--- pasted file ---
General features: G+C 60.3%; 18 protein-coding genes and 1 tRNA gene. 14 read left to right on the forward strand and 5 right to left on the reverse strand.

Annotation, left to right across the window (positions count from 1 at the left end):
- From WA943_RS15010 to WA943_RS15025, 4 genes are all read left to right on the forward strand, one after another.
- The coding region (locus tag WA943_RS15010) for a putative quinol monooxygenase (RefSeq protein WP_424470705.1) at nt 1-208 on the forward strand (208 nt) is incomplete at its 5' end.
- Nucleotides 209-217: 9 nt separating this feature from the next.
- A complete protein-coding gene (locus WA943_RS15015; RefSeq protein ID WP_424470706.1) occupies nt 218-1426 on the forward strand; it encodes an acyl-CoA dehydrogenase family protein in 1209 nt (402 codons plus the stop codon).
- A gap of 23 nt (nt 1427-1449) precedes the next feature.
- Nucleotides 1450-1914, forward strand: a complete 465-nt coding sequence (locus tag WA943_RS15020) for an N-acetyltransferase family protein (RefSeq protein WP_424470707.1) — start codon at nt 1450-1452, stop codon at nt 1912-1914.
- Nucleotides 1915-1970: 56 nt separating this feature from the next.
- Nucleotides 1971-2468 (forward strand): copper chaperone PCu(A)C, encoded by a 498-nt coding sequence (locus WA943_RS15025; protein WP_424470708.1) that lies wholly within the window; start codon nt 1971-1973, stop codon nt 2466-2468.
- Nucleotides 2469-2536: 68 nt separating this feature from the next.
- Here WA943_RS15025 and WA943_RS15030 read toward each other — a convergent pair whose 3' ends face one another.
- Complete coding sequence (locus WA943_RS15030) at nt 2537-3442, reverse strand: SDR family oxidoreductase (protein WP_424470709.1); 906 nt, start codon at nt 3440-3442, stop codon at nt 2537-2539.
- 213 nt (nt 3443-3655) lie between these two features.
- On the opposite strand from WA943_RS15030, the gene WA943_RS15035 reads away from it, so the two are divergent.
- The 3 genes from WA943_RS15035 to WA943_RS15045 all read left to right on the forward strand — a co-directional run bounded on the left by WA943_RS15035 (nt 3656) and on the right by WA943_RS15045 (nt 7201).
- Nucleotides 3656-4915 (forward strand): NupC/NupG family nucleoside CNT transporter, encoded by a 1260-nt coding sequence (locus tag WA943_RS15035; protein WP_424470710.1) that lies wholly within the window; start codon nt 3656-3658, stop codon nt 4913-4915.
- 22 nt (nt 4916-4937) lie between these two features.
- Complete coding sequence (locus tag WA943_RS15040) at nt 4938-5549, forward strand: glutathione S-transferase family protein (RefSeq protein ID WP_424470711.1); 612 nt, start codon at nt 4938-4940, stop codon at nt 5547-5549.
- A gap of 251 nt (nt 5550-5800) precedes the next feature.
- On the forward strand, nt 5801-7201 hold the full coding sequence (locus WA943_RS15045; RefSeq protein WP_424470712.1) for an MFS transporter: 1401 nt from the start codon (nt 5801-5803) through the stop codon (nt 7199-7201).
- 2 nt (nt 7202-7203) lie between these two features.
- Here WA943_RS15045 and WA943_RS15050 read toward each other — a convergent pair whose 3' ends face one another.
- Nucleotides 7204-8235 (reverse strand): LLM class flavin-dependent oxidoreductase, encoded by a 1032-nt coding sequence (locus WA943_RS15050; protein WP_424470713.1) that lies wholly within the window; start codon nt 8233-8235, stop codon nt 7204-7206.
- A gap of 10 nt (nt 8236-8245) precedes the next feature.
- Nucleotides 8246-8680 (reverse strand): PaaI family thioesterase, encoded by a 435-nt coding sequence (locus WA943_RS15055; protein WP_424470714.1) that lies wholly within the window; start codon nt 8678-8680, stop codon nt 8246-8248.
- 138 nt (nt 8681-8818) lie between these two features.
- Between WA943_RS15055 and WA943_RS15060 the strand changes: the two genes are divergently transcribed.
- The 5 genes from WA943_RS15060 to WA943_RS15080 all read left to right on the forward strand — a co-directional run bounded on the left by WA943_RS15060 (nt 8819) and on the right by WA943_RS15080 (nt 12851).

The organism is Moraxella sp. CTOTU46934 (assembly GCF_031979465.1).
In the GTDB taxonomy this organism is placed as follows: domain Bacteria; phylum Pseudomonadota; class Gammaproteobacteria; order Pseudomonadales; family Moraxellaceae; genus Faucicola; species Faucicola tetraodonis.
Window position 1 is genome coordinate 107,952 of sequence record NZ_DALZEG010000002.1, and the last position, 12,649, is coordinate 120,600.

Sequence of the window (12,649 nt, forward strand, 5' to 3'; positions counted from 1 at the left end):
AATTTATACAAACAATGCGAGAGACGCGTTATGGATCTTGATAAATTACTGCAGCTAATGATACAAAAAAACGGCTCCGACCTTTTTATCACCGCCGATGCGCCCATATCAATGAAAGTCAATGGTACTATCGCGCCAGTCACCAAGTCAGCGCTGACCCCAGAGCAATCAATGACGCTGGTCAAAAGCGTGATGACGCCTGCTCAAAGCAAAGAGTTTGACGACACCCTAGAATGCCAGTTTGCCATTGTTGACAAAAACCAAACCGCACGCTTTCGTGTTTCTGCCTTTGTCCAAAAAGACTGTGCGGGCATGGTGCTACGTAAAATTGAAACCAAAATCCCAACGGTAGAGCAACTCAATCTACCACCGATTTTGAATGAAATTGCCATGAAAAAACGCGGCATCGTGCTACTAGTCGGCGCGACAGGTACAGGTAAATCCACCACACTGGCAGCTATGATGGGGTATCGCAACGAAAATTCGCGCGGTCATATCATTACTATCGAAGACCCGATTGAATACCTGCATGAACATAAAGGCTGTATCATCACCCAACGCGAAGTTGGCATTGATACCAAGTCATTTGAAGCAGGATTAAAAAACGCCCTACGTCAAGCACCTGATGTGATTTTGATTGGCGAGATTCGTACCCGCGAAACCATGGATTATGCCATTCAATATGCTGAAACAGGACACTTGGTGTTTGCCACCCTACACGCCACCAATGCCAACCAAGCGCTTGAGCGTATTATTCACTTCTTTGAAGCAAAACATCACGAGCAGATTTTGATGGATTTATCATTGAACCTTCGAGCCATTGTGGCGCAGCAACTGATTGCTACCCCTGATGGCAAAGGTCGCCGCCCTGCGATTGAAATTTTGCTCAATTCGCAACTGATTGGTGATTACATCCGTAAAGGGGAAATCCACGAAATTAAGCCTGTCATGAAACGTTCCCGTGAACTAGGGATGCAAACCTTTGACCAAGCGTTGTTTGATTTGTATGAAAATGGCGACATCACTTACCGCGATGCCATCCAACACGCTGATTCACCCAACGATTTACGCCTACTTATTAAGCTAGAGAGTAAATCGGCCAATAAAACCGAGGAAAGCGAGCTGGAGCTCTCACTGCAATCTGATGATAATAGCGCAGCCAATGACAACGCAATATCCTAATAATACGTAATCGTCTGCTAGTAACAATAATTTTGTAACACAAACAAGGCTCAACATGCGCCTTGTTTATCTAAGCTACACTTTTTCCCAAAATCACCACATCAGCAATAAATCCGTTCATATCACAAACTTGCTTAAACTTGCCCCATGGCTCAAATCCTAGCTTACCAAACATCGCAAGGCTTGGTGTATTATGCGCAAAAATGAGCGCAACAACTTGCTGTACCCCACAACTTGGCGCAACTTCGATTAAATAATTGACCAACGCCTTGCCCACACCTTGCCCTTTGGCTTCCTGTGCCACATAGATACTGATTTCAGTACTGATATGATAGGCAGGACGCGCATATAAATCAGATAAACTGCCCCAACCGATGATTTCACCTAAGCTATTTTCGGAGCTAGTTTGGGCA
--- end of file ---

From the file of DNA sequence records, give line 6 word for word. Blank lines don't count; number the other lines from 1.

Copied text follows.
- A complete protein-coding gene (locus WA943_RS15015; RefSeq protein ID WP_424470706.1) occupies nt 218-1426 on the forward strand; it encodes an acyl-CoA dehydrogenase family protein in 1209 nt (402 codons plus the stop codon).